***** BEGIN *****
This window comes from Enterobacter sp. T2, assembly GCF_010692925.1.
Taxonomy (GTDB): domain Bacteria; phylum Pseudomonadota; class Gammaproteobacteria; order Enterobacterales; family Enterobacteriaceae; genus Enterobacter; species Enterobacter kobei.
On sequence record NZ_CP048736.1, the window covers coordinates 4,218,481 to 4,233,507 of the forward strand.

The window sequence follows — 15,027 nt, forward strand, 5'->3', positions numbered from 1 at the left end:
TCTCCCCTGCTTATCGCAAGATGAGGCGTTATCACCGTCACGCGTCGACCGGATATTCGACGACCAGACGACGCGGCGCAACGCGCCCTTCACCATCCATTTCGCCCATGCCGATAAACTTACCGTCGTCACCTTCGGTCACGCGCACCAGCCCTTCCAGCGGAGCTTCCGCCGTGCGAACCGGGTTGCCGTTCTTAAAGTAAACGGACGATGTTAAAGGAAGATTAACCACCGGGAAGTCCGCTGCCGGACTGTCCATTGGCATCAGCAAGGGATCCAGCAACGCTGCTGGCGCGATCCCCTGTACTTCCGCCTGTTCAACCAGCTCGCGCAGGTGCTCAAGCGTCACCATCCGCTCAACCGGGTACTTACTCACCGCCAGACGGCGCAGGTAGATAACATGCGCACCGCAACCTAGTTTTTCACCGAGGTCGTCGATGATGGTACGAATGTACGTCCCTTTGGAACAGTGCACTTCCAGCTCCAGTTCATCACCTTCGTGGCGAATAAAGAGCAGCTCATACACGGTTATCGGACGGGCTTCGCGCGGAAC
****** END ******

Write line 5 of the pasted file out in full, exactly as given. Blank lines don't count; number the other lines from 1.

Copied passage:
TCTCCCCTGCTTATCGCAAGATGAGGCGTTATCACCGTCACGCGTCGACCGGATATTCGACGACCAGACGACGCGGCGCAACGCGCCCTTCACCATCCATTTCGCCCATGCCGATAAACTTACCGTCGTCACCTTCGGTCACGCGCACCAGCCCTTCCAGCGGAGCTTCCGCCGTGCGAACCGGGTTGCCGTTCTTAAAGTAAACGGACGATGTTAAAGGAAGATTAACCACCGGGAAGTCCGCTGCCGGACTGTCCATTGGCATCAGCAAGGGATCCAGCAACGCTGCTGGCGCGATCCCCTGTACTTCCGCCTGTTCAACCAGCTCGCGCAGGTGCTCAAGCGTCACCATCCGCTCAACCGGGTACTTACTCACCGCCAGACGGCGCAGGTAGATAACATGCGCACCGCAACCTAGTTTTTCACCGAGGTCGTCGATGATGGTACGAATGTACGTCCCTTTGGAACAGTGCACTTCCAGCTCCAGTTCATCACCTTCGTGGCGAATAAAGAGCAGCTCATACACGGTTATCGGACGGGCTTCGCGCGGAAC